Consider a conversation, perhaps with a client, employee, boss, or family member. They ask a question and before they finish, what do you do first: listen or answer? Are your sure? Do you really notice?
I am amazed at how many people start talking with an answer before they know the full question. At best, they are guessing at the question and, at worst, they come off as disinterested and arrogant. Not good.
Of course, I’ve pondered how someone can do this and concluded that, while aggravating, it is not a crime for people to:
- be eager, or
- be knowledgeable, or
- think they are knowledgeable, or
- think they must be show how knowledgeable they are, or
- be psychic, or
- be highly caffienated.
But remember there is a goal when we discuss a topic. That goal is to communicate in a way that provides maximum value to your clients, vendors, staff and, well, everyone.
Trying to resolve a problem with your favorite solution or to finally close a sale can make you have the urge to “push” information. To make this worse, that “push” can easily come before we really know the issue. So, I suggest that you learn to resist this urge to push. Let me repeat. Resist. Really.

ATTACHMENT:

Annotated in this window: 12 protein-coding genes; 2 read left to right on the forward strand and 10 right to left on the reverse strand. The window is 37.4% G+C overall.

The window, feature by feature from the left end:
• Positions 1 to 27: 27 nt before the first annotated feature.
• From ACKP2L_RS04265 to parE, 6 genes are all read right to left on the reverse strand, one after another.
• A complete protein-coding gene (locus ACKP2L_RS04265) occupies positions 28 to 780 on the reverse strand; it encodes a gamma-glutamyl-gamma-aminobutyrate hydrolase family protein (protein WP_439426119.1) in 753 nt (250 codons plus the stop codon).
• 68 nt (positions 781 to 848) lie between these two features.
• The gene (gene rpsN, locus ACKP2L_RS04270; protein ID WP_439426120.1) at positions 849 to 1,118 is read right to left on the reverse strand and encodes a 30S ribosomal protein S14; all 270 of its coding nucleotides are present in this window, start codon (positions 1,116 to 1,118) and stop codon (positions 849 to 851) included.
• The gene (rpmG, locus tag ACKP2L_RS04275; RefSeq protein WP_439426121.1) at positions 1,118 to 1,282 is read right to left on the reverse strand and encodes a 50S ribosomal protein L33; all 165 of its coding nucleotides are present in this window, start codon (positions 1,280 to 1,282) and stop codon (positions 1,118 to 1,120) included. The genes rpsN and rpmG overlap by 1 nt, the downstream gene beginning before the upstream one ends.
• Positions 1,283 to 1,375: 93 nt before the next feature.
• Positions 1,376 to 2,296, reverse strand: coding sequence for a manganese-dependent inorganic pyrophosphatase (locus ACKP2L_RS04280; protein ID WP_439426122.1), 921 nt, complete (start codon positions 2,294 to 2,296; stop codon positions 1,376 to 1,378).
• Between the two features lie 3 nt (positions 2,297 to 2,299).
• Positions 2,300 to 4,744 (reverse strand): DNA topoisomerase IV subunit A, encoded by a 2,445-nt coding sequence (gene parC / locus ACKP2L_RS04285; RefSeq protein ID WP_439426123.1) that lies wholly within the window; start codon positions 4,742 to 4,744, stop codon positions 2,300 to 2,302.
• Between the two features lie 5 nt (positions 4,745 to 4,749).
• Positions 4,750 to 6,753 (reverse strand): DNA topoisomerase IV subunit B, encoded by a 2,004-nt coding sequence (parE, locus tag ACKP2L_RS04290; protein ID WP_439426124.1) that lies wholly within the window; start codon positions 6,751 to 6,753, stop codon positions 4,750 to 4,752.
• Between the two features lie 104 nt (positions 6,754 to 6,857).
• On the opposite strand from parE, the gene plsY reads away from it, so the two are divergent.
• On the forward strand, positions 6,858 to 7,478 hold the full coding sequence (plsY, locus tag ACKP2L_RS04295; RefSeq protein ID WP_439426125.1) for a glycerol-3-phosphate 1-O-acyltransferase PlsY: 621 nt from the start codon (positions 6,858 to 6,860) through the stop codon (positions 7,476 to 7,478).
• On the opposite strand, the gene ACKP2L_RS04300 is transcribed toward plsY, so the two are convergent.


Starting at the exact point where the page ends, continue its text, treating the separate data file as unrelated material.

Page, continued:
Show a little respect. If you keep cutting someone off when they really are trying to learn more or share information, they will become frustrated or forget the important question you may later wish they had asked.
And, candidly, most people like to hear themselves talk. Guess what? It is okay to let them do most of the talking. Usually, it is the best scenario! The person that dominates the conversation is not necessarily the one of the most value. It is not a contest to see who can say the most words.
Another bonus of listening. The questions people ask often say more than their statements… IF you take the time to really listen. What are they asking the most about? Money? Security? Compliance? Features? Value? Ease of use? Time? Failure?
If you listen, you may learn the real fears they have and are afraid to directly express. And that magic moment will give you an opportunity, because you were listenting, to be a person of value.